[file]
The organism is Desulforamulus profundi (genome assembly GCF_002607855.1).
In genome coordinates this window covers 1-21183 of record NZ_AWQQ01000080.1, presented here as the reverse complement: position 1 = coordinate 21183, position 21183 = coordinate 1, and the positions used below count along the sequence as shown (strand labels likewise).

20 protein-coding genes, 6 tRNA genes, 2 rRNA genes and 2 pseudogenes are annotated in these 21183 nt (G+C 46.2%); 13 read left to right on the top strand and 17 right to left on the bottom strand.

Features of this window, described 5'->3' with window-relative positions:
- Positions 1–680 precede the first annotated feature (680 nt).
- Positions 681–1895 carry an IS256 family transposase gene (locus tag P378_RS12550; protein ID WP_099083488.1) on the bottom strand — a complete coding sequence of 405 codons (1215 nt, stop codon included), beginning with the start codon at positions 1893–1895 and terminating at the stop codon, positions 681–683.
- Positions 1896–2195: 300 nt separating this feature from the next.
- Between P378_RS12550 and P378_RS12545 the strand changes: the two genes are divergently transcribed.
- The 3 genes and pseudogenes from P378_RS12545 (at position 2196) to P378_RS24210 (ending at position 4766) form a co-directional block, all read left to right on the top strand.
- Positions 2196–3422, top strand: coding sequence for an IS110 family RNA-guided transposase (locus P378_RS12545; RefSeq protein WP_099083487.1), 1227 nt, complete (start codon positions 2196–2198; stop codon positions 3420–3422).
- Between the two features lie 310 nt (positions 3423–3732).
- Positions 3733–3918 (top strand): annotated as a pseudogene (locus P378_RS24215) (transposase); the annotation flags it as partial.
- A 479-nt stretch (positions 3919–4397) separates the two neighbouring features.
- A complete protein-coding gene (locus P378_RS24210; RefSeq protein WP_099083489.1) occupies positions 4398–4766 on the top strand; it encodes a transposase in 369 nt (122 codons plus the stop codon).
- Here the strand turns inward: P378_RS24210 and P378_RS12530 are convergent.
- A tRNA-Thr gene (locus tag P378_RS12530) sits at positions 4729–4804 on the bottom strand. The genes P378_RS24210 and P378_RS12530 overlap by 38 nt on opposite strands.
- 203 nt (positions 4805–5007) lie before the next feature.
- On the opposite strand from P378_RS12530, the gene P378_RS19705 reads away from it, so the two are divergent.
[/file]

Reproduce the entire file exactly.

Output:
The organism is Desulforamulus profundi (genome assembly GCF_002607855.1).
In genome coordinates this window covers 1-21183 of record NZ_AWQQ01000080.1, presented here as the reverse complement: position 1 = coordinate 21183, position 21183 = coordinate 1, and the positions used below count along the sequence as shown (strand labels likewise).

20 protein-coding genes, 6 tRNA genes, 2 rRNA genes and 2 pseudogenes are annotated in these 21183 nt (G+C 46.2%); 13 read left to right on the top strand and 17 right to left on the bottom strand.

Features of this window, described 5'->3' with window-relative positions:
- Positions 1–680 precede the first annotated feature (680 nt).
- Positions 681–1895 carry an IS256 family transposase gene (locus tag P378_RS12550; protein ID WP_099083488.1) on the bottom strand — a complete coding sequence of 405 codons (1215 nt, stop codon included), beginning with the start codon at positions 1893–1895 and terminating at the stop codon, positions 681–683.
- Positions 1896–2195: 300 nt separating this feature from the next.
- Between P378_RS12550 and P378_RS12545 the strand changes: the two genes are divergently transcribed.
- The 3 genes and pseudogenes from P378_RS12545 (at position 2196) to P378_RS24210 (ending at position 4766) form a co-directional block, all read left to right on the top strand.
- Positions 2196–3422, top strand: coding sequence for an IS110 family RNA-guided transposase (locus P378_RS12545; RefSeq protein WP_099083487.1), 1227 nt, complete (start codon positions 2196–2198; stop codon positions 3420–3422).
- Between the two features lie 310 nt (positions 3423–3732).
- Positions 3733–3918 (top strand): annotated as a pseudogene (locus P378_RS24215) (transposase); the annotation flags it as partial.
- A 479-nt stretch (positions 3919–4397) separates the two neighbouring features.
- A complete protein-coding gene (locus P378_RS24210; RefSeq protein WP_099083489.1) occupies positions 4398–4766 on the top strand; it encodes a transposase in 369 nt (122 codons plus the stop codon).
- Here the strand turns inward: P378_RS24210 and P378_RS12530 are convergent.
- A tRNA-Thr gene (locus tag P378_RS12530) sits at positions 4729–4804 on the bottom strand. The genes P378_RS24210 and P378_RS12530 overlap by 38 nt on opposite strands.
- 203 nt (positions 4805–5007) lie before the next feature.
- On the opposite strand from P378_RS12530, the gene P378_RS19705 reads away from it, so the two are divergent.